Writing huve ge Sets() to disk

Tim Peters tim.peters at gmail.com
Tue Jan 11 00:36:09 CET 2005


[Tim Peters]
>> As I mentioned before, if you store keys in sorted text files,
>> you can do intersection and difference very efficiently just by using
>> the Unix `comm` utiltity.

[Martin MOKREJŠ]
> Now I got your point. I understand the comm(1) is written in C, but it still
> has to scan file1 once and file2 n-times, where n is a number of lines
> in file1, right? Without any index ... I'll consider it, actually will test,
> thanks!

`comm` is much more efficient than that.  Note that the input files
have to be sorted.  Then, in a single pass over both files (not 2
passes, not 3, not n, just 1), it can compute any subset of these
three (do `man comm`):

1. The words common to both files.
2. The words unique to "the first" file.
3. The words unique to "the second" file.

It's essentially just doing a merge on two sorted lists, and how it
works should be obvious if you give it some thought.  It takes time
proportional to the sum of the lengths of the input files, and nothing
*can* be faster than that.

> I was really hoping I'll get an answer how to alter the indexes for dictionaries
> in python.

Sorry, I don't have a guess for what that might mean.

> You convinced me not to even try to construct to theoretical dictionary,
> as it will take ages just to create. Even if I'd manage, I couldn't
> save it (the theoretical and possibly not even the dict(theoret) - dict(real)
> result).

Worse, it didn't sound like a good approach even if you could save it.

> Still, before I give the whole project, once more:
> 
> I'll parse some text files, isolates separate words and add them to
> either Set(), list, dict, flatfile line by line.
>
> Depending on the above, I'll compare them and look for those unique
> to some "language". I need to keep track of frequencies used
> in every such language,

Frequencies of what?  "A language" here can contain some words
multiple times each?

> so the dict approach would be the best.  The number stored as a value vould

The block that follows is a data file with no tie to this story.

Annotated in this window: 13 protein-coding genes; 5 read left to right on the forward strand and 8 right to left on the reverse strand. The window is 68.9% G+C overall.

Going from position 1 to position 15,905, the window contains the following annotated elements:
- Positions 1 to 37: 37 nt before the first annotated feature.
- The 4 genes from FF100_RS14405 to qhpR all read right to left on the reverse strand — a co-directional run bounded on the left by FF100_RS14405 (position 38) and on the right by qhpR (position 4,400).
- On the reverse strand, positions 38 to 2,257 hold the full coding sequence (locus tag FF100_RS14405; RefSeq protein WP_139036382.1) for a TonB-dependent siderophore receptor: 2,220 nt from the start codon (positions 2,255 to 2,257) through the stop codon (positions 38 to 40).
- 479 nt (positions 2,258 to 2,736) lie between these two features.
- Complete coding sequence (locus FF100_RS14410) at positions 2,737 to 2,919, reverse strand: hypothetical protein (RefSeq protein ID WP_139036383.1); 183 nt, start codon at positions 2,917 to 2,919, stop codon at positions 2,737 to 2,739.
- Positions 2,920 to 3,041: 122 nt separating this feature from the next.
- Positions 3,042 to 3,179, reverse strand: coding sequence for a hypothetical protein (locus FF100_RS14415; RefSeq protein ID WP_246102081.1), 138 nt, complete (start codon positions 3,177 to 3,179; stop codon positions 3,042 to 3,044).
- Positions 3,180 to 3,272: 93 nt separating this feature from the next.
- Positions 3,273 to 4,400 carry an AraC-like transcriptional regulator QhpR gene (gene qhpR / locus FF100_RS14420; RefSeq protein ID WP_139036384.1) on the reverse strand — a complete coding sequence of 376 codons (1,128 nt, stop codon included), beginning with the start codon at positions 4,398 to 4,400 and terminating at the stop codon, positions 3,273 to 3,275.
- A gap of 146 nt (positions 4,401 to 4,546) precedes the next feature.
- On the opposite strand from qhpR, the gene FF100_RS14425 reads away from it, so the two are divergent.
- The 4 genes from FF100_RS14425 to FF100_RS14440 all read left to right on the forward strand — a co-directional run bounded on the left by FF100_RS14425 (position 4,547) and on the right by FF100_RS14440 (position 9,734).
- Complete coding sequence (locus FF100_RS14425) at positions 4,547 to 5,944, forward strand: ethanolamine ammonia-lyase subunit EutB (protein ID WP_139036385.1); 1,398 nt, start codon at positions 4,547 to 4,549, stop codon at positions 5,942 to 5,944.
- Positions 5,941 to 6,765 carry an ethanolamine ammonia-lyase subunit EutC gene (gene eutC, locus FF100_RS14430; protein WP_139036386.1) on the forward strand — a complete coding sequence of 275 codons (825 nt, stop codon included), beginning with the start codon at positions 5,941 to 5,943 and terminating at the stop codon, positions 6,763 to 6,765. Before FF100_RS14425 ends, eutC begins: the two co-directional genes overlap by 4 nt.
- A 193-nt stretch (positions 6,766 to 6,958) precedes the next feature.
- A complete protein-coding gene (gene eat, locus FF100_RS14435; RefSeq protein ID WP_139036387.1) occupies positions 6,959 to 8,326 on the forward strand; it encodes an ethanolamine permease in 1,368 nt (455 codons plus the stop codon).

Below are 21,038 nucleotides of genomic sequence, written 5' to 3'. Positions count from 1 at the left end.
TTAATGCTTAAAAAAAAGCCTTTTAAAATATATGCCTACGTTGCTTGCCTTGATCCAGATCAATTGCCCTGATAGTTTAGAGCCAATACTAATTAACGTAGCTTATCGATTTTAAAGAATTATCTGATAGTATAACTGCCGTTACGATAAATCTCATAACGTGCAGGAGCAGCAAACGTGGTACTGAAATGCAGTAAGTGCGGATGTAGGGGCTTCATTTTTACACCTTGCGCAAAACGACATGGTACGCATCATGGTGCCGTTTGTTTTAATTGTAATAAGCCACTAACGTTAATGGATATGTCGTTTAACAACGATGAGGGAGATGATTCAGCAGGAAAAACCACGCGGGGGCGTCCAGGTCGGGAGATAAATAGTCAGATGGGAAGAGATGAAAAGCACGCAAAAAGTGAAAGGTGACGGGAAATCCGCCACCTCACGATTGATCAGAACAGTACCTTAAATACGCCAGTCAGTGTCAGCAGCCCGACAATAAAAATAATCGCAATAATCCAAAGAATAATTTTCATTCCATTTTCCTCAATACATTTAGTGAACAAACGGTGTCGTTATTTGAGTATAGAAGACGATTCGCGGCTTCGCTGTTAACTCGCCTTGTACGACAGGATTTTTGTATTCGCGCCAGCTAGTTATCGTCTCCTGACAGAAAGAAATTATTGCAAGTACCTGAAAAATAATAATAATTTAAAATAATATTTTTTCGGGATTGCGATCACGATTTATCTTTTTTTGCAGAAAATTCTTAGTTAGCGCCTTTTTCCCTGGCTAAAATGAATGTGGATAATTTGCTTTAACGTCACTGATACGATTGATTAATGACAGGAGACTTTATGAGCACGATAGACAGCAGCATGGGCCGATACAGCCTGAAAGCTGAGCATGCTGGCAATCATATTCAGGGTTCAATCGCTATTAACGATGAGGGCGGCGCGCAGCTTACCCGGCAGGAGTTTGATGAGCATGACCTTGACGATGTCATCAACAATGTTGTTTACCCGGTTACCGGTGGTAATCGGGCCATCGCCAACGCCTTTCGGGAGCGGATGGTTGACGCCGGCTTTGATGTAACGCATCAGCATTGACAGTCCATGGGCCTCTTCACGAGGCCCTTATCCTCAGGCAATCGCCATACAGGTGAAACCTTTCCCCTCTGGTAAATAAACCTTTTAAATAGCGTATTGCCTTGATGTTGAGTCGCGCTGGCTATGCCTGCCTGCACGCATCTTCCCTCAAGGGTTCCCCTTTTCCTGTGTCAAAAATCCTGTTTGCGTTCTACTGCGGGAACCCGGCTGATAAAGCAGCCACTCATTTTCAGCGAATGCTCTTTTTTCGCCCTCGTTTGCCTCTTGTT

> be a float ^H^H^H^H^H^H Decimal() type - very small number.

Integers are the natural type for counting, and require less memory
than floats or decimals.

> Once more, I expect to have between E4 or E5 to E8??? words
> stored in 20 dictionaries (remember words of sizes in range 1-20?
> Every of those 20 dictionaries should be, I believe, indexed just once.
> The indexing method should know all entries in a given file are of same
> size, i.e. 5 chars, 15 chars, 20 chars etc.

I think you're making this more complicated than it needs to be.

> I already did implement the logic to walk through those 20 different
> dictionaries from language a and from language b and find uout those
> unique to a or common to both of them. Why I went to ask on this list
> was to make sure I took right approach. Sets seemed to be better solution
> for the simple comparison (common, unique). To keep track of those
> very small frequencies, I anyway have to have dictionaries. I say
> that again, how can I improve speed of dictionary indexing?
> It doesn't matter here if I have 10E4 keys in dictionary or
> 10E8 keys in a dictionary.

What reason do you have for believing that the speed of dictionary
indexing is worth any bother at all to speed up?  Dict lookup is
generally considered to be extremely fast already.  If you're just
*guessing* that indexing is the bottleneck, you're probably guessing
wrong -- run a profiler to find out where the real bottleneck is.



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